By Jonathan Power
“What did these vain and presumptuous men intend? How did they expect to raise their lofty mass against God, when they had built it above all the mountains and clouds of the earth’s atmosphere?” This is St. Augustine writing about Babylon in his “City of God”. In more modern times Jonathan Raban has written in “Soft City”, “The city has always been an embodiment of hope and a source of festering guilt: A dream pursued, and found vain, wanting and destructive.”
St. Augustine wrote the “City of God” in a state of sorrowful contemplation. The city of man, he believed, ought to be a harmonious reflection of the City of God. In actuality it is vulgar, lazy and corrupt, a place so brutish that it lacks even the dignity of the satanic. St Augustine would surely write the same way if reincarnated in Atlanta, Johannesburg, Mumbai or Riyadh.
Johannesburg? Who can forget Alan Paton’s dark description of that city in his beautiful but painful novel, “Cry the Beloved Country”. The old, liveable, city got overtaken in the 1950s. “We shall live from day to day. And put more locks on our doors, and get a fine, fierce dog when the fine, fierce bitch next door has pups, and hold on to our handbags more tenaciously, and the beauty of the trees by night and the raptures of lovers under the stars, these things shall we forgo.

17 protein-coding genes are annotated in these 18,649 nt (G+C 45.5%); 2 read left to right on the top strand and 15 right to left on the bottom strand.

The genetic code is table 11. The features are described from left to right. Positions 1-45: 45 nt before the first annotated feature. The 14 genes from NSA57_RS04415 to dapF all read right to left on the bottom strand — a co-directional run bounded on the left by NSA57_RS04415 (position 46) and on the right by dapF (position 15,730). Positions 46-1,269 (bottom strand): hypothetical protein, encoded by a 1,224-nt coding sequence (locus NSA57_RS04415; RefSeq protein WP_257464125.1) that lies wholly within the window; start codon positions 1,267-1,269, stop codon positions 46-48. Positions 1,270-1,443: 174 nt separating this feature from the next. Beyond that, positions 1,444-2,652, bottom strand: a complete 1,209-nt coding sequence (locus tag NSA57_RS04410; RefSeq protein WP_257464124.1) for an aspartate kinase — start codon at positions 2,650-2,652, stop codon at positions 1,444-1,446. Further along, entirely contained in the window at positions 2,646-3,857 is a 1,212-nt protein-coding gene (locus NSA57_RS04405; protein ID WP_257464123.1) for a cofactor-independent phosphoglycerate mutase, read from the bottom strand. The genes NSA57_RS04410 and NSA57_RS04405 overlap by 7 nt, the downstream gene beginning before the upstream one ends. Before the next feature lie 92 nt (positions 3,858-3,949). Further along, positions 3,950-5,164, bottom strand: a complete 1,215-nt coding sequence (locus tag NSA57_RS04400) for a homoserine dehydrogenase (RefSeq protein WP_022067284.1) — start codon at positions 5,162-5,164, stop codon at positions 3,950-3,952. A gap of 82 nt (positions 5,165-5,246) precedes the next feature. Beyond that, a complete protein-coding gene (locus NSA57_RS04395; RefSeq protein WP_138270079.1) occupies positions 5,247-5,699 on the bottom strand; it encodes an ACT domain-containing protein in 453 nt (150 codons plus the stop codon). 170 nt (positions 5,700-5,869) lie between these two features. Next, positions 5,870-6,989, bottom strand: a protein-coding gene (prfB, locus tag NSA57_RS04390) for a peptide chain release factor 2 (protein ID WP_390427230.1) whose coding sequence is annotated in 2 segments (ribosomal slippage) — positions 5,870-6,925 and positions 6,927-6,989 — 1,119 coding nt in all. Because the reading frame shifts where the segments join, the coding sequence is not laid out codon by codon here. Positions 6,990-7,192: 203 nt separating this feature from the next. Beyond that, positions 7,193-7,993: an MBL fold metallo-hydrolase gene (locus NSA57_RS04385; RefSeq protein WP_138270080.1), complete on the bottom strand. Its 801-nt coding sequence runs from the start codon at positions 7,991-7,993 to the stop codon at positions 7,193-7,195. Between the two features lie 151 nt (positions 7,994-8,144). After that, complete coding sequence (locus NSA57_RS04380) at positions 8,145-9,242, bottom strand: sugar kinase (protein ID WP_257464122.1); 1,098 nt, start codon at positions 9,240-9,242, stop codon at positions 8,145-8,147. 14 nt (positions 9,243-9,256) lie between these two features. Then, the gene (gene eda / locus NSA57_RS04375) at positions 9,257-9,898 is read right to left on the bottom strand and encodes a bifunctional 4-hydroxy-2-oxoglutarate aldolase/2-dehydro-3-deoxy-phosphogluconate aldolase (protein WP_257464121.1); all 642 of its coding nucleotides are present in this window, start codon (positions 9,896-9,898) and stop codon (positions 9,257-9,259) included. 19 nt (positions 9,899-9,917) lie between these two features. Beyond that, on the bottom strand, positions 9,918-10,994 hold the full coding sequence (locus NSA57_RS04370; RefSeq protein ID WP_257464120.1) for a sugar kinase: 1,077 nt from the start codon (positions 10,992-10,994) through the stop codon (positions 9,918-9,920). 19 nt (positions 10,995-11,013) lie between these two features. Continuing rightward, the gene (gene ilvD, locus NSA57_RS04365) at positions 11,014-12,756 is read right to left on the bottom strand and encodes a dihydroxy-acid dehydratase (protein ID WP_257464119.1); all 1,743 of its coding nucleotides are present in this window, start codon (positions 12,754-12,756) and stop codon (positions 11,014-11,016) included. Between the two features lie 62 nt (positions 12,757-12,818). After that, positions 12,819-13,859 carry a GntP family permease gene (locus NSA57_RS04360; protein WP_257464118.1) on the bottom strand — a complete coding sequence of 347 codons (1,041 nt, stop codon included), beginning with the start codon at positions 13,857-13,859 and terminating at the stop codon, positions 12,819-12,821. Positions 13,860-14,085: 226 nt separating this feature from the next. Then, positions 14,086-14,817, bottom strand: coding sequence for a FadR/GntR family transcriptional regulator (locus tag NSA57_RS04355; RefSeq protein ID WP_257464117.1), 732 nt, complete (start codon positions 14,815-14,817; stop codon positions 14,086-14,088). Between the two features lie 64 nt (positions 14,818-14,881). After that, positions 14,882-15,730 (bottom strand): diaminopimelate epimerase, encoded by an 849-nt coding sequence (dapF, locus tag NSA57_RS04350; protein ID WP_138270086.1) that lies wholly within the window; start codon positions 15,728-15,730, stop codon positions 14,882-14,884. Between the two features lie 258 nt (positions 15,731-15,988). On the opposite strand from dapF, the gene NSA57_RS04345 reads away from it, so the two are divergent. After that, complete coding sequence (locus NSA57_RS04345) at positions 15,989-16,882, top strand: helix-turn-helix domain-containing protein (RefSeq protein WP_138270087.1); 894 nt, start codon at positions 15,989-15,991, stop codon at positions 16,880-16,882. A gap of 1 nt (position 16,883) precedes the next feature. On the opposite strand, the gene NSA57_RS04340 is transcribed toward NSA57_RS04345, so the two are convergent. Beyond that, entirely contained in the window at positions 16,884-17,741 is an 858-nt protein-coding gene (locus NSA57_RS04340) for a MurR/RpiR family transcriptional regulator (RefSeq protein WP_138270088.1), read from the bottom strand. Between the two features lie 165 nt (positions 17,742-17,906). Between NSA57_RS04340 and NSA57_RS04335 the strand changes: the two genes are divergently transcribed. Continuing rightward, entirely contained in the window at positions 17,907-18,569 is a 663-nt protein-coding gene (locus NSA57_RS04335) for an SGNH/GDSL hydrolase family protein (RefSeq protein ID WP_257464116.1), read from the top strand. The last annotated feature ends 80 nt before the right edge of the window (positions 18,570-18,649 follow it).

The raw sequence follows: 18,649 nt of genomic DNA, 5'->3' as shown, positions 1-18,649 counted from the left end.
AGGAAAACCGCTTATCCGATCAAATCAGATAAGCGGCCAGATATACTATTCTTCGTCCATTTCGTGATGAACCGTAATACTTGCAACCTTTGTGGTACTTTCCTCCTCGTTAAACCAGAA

We shall forgo the coming home drunken through the midnight streets and the evening walk over the starlit veldt. We shall be careful, and knock this off our lives and that off our lives, and hedge ourselves about with safety and precaution.”
Johannesburg, it is true has its own peculiar burden, but which of us city dwellers would be brave enough to say this does not touch some primeval instinct we have that tells us this is the way our own city might go, if indeed it has not already gone, as many have the last 20 years.Read More »